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How can I download a webpage with a user agent other than the default one on urllib2.urlopen?

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6 Answers

up vote 37 down vote accepted

Setting the User-Agent from everyone's favorite Dive Into Python.

The short story: You can use Request.add_header to do this.

You can also pass the headers as a dictionary when creating the Request itself, as the docs note:

headers should be a dictionary, and will be treated as if add_header() was called with each key and value as arguments. This is often used to “spoof” the User-Agent header, which is used by a browser to identify itself – some HTTP servers only allow requests coming from common browsers as opposed to scripts. For example, Mozilla Firefox may identify itself as "Mozilla/5.0 (X11; U; Linux i686) Gecko/20071127 Firefox/2.0.0.11", while urllib2‘s default user agent string is "Python-urllib/2.6" (on Python 2.6).

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I answered a similar question a couple weeks ago:

http://stackoverflow.com/questions/761978/send-headers-along-in-python

There is example code in that question, but basically you can do something like this:

opener = urllib2.build_opener()
opener.addheaders = [('User-agent', 'Mozilla/5.0')]
response = opener.open('wwww.stackoverflow.com')
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That method works for other headers, but not User-Agent -- at least not in my 2.6.2 installation. User-Agent is ignored for some reason. –  Nathan Jun 20 '12 at 21:00
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headers = { 'User-Agent' : 'Mozilla/5.0' }
req = urllib2.Request('www.example.com', None, headers)
html = urllib2.urlopen(req).read()

Or, a bit shorter:

req = urllib2.Request('www.example.com', headers={ 'User-Agent': 'Mozilla/5.0' })
html = urllib2.urlopen(req).read()
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With named parameters you can do this in two lines. Remove the first line and replace the second with this: req = urllib2.Request('www.example.com', headers={'User-Agent': 'Mozilla/5.0'}). I prefer this form for making just a single request. –  Iain Elder Oct 8 '13 at 17:14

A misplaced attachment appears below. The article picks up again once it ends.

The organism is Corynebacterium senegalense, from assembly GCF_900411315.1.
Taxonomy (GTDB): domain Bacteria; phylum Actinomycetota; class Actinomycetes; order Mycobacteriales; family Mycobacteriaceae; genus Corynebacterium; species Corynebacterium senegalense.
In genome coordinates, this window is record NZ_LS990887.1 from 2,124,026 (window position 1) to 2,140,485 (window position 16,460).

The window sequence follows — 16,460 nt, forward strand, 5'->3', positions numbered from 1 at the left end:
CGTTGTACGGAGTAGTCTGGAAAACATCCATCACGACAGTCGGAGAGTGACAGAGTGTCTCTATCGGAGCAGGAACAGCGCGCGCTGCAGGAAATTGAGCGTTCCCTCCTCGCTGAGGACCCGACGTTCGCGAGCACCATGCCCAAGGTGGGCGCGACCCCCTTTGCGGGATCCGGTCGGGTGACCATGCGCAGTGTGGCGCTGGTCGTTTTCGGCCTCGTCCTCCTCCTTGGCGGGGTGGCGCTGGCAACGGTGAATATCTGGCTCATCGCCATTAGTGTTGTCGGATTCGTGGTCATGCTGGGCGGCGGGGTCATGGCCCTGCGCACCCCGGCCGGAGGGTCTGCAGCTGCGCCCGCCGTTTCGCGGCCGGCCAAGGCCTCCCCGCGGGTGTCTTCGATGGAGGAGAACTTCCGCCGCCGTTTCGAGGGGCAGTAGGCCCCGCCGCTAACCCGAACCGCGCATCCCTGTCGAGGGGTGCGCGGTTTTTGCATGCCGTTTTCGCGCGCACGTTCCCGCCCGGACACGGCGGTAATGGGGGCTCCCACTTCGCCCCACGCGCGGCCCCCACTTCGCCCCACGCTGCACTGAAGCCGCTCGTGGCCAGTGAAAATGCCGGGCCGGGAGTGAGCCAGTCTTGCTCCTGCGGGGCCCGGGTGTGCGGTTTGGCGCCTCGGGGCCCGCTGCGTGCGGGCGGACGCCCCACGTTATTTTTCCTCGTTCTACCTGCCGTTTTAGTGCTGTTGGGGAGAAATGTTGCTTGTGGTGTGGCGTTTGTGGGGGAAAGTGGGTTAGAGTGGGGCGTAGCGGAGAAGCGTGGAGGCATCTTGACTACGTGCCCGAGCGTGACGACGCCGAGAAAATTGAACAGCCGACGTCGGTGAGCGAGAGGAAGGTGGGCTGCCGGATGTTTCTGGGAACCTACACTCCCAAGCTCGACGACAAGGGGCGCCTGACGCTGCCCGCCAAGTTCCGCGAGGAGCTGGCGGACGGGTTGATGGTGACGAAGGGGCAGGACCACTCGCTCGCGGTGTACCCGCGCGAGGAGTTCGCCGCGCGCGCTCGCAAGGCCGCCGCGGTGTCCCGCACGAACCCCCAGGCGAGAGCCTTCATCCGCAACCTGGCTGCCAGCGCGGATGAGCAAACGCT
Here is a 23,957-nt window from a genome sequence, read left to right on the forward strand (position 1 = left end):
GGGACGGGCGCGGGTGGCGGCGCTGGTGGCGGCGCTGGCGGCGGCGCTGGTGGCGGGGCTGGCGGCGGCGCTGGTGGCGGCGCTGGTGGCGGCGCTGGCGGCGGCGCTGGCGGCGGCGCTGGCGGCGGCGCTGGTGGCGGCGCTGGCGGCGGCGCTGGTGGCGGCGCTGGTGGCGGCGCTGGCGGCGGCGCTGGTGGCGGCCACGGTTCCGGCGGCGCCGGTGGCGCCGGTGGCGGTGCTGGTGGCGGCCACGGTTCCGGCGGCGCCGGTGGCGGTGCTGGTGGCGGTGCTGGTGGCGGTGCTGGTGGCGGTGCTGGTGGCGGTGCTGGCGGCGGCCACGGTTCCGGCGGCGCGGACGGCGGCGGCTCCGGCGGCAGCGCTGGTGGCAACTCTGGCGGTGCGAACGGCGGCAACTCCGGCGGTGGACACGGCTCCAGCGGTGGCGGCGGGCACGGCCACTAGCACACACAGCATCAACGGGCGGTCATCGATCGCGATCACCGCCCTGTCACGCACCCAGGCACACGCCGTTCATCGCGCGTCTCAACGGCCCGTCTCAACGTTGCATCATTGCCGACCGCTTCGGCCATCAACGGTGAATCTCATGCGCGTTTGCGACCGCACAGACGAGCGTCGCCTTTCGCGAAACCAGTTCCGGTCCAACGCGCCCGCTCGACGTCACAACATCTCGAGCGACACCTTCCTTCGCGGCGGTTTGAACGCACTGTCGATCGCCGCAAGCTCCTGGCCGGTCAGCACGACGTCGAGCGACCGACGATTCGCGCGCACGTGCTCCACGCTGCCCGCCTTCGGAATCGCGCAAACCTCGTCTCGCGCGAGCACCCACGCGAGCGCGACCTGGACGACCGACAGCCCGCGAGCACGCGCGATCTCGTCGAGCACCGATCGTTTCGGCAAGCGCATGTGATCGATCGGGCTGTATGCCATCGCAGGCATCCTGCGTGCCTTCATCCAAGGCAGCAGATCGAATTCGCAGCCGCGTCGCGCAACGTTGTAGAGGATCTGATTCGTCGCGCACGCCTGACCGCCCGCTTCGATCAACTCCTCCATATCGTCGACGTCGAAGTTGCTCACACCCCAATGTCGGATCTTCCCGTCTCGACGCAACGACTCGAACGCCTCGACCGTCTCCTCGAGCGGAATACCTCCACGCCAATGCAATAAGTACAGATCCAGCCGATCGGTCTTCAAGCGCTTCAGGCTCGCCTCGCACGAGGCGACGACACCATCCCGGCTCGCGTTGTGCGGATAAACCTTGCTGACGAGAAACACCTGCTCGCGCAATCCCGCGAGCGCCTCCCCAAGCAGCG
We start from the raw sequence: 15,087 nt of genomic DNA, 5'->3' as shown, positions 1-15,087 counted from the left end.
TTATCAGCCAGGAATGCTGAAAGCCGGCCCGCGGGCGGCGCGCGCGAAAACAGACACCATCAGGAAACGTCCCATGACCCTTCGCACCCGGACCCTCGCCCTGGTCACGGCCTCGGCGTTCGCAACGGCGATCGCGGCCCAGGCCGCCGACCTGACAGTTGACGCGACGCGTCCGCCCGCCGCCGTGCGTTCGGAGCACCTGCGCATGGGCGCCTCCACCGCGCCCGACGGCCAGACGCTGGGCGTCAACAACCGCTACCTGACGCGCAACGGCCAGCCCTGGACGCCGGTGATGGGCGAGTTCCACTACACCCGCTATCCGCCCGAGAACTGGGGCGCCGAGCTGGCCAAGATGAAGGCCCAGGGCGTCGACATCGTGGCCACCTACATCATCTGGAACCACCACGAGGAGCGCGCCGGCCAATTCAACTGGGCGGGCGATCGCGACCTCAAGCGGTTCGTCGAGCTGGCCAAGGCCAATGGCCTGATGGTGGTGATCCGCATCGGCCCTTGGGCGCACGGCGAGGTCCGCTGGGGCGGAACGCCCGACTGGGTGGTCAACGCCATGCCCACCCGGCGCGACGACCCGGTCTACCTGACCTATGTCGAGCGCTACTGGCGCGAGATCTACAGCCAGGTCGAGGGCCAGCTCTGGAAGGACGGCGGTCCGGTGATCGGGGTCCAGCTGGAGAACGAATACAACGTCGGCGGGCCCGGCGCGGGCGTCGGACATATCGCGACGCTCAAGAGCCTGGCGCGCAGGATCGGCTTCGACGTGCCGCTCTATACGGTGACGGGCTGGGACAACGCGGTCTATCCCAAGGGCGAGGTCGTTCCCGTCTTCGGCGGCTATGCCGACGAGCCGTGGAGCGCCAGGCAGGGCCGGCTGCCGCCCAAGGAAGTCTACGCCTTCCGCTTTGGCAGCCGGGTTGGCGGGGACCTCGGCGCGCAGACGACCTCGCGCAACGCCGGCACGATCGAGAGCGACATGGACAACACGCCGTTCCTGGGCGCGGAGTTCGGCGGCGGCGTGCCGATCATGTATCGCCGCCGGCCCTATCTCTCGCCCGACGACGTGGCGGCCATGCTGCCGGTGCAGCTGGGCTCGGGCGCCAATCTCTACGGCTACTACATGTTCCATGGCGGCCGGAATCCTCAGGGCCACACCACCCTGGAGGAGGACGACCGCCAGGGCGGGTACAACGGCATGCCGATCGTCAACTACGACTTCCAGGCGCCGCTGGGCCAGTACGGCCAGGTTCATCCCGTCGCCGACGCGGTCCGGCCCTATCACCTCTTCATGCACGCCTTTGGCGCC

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All these should work in theory, but (with Python 2.7.2 on Windows at least) any time you send a custom User-agent header, urllib2 doesn't send that header. If you don't try to send a User-agent header, it sends the default Python / urllib2

None of these methods seem to work for adding User-agent but they work for other headers:

opener = urllib2.build_opener(proxy)
opener.addheaders = {'User-agent':'Custom user agent'}
urllib2.install_opener(opener)

request = urllib2.Request(url, headers={'User-agent':'Custom user agent'})

request.headers['User-agent'] = 'Custom user agent'

request.add_header('User-agent', 'Custom user agent')
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@jcoon's solution worked for me on Python 2.7.2 (Linux) –  bparker Apr 7 '12 at 15:26
2  
opener.addheaders should probably be [('User-agent', 'Custom user agent')]. Otherwise all these methods should work (I've tested on Python 2.7.3 (Linux)). In your case it might break because you use the proxy argument wrong. –  J.F. Sebastian Sep 20 '12 at 4:40
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For python 3, urllib is split into 3 modules...

import urllib.request
req = urllib.request.Request(url="http://localhost/",data=b'None',headers={'User-Agent':' Mozilla/5.0 (Windows NT 6.1; WOW64; rv:12.0) Gecko/20100101 Firefox/12.0'})
handler = urllib.request.urlopen(req)
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Another solution in urllib2 and Python 2.7:

req = urllib2.Request('http://www.example.com/')
req.add_unredirected_header('User-Agent', 'Custom User-Agent')
urllib2.urlopen(req)
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